Document Detail

The safety and tolerance of atovaquone/proguanil for the long-term prophylaxis of plasmodium falciparum malaria in non-immune travelers and expatriates [corrected]
MedLine Citation:
PMID:  17367478     Owner:  NLM     Status:  MEDLINE    
BACKGROUND: In Europe, atovaquone/proguanil (A/P) is only licensed for malaria prophylaxis for 28 days of travel. Data on the long-term safety and tolerance in nonimmune travelers are scarce. METHODS: We initiated a prospective observational study on ailments reported by travelers using A/P on a long-term basis. Ailments were recorded on a regular questionnaire. Travelers rated their ailments as (1) mild, not interfering with their daily activities; (2) moderate, causing interference with daily activities; or (3) severe, resulting in a visit to a doctor or clinic. RESULTS: One hundred sixty-nine subjects used A/P for a total of 2.974 weeks. One hundred fifty-three (90.5%) traveled to malaria-endemic regions in Africa. Seventy-five (44%) travelers, who used A/P for 1.140 weeks, reported no ailments. Ninety-four (56%) subjects who used A/P for 1.834 weeks reported a total of 363 ailments. Diarrhea was the most common ailment (13.5%; graded as mild in 7.2%, moderate in 4.7%, severe in 1.7%). Further complaints were headache (7.4%), malaise (6.1%), insomnia (5.2%), abdominal pain (5.0%), nausea (5.0%), and oral ulcers (4.1%). Four (2.4%) subjects discontinued prophylaxis due to complaints. No patient was admitted. Five (3.0%) cases of malaria were reported. CONCLUSIONS: In our observational study encompassing more than 57 person-years of follow-up, A/P was tolerated well when taken longer than the current recommendation of 28 days of travel. Treatment-limiting ailments resulting in discontinuation of chemoprophylaxis were observed in 4 of 169 (2.4%) participants, whereas none of them was admitted. There were five (3.0%) cases of self-reported malaria. These observations suggest that A/P is also a safe and efficacious drug for the long-term chemoprophylaxis of falciparum malaria.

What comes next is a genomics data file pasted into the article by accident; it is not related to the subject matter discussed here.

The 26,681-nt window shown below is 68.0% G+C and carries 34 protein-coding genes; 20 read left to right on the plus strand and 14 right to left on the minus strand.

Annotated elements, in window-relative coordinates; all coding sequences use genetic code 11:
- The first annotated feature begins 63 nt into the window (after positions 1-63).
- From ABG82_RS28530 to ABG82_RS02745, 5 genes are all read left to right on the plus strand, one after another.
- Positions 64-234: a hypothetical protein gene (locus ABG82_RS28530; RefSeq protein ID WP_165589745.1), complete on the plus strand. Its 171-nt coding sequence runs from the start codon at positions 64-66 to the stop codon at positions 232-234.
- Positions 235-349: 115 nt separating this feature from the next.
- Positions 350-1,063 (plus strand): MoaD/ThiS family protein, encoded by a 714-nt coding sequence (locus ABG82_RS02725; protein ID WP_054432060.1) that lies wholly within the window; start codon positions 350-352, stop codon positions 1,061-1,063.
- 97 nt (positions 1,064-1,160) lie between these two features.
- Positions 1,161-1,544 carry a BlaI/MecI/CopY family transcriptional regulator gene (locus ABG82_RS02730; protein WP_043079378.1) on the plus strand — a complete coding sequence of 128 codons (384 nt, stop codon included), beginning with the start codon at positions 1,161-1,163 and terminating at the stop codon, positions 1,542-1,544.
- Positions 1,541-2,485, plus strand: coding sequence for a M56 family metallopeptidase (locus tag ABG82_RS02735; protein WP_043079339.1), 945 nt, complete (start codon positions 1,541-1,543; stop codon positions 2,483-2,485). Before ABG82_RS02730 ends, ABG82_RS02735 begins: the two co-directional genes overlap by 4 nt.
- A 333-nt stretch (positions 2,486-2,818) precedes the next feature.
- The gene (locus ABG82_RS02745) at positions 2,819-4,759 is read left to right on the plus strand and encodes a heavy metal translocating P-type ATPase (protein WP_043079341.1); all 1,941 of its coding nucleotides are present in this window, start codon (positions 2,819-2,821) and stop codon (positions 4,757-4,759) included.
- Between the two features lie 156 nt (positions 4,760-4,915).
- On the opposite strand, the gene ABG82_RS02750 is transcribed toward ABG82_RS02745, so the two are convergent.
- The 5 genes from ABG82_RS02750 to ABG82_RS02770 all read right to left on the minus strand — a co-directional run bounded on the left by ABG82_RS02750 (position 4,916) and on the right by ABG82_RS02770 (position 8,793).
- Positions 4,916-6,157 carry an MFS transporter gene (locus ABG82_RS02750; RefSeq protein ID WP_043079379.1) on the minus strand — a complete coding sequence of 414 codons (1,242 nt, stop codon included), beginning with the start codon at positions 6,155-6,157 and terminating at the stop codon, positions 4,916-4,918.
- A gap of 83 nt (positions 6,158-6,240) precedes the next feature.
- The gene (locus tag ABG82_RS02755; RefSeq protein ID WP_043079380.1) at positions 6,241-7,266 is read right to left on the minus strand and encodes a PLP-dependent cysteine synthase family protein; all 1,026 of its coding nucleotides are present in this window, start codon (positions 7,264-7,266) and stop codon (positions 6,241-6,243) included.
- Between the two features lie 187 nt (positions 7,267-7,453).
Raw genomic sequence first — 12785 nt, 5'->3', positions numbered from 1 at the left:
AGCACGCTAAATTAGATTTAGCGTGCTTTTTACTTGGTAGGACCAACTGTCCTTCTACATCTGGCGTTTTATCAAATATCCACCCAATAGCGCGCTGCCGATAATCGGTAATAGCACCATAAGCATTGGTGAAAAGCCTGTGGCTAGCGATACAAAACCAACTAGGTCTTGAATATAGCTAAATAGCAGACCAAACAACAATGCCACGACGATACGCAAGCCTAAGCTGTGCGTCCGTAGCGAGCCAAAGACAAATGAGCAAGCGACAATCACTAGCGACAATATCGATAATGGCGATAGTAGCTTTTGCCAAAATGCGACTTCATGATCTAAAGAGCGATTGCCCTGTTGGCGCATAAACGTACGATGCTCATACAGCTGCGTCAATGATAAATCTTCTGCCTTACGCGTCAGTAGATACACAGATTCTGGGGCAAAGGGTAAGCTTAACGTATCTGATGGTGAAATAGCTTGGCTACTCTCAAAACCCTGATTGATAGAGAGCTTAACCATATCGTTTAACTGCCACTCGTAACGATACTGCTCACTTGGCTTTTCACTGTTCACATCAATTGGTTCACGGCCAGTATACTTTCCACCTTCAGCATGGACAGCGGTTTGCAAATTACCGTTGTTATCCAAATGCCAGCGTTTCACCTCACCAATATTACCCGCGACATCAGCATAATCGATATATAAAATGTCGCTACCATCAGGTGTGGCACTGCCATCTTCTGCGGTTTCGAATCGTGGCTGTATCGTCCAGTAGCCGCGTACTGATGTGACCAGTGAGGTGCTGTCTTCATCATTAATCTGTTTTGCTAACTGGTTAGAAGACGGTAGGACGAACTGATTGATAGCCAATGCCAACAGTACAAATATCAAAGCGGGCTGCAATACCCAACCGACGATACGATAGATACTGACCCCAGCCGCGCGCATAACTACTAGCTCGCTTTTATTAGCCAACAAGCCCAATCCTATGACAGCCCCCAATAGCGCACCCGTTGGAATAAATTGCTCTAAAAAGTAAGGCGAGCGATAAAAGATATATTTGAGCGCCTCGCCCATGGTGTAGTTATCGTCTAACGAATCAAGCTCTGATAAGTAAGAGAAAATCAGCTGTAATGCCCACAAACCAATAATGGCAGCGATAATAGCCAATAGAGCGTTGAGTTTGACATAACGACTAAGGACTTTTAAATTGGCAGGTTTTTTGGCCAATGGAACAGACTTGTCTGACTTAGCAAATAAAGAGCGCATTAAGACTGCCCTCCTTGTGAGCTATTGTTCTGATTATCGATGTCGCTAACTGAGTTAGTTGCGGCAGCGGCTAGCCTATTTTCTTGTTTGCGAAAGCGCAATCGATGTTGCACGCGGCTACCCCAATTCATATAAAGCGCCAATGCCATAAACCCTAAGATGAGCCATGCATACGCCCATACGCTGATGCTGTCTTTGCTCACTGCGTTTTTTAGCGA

Perry J J van Genderen; Henk R A Koene; Kimberly Spong; David Overbosch
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Publication Detail:
Type:  Comparative Study; Journal Article; Randomized Controlled Trial; Research Support, Non-U.S. Gov't    
Journal Detail:
Title:  Journal of travel medicine     Volume:  14     ISSN:  1195-1982     ISO Abbreviation:  J Travel Med     Publication Date:    2007 Mar-Apr
Date Detail:
Created Date:  2007-03-19     Completed Date:  2007-05-11     Revised Date:  2009-07-07    
Medline Journal Info:
Nlm Unique ID:  9434456     Medline TA:  J Travel Med     Country:  England    
Other Details:
Languages:  eng     Pagination:  92-5     Citation Subset:  IM    
Department of Internal Medicine, Havenziekenhuis and Institute for Tropical Diseases, The Netherlands.
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MeSH Terms
Antimalarials / adverse effects*
Atovaquone / adverse effects*
Chloroguanide / adverse effects*
Double-Blind Method
Drug Combinations
Drug Tolerance
Malaria, Falciparum / prevention & control*
Mefloquine / therapeutic use*
Middle Aged
Patient Compliance
Prospective Studies
Reg. No./Substance:
0/Antimalarials; 0/Drug Combinations; 0/malarone; 500-92-5/Chloroguanide; 53230-10-7/Mefloquine; 94015-53-9/Atovaquone
Erratum In:
J Travel Med. 2007 May-Jun;14(3):203

From MEDLINE®/PubMed®, a database of the U.S. National Library of Medicine

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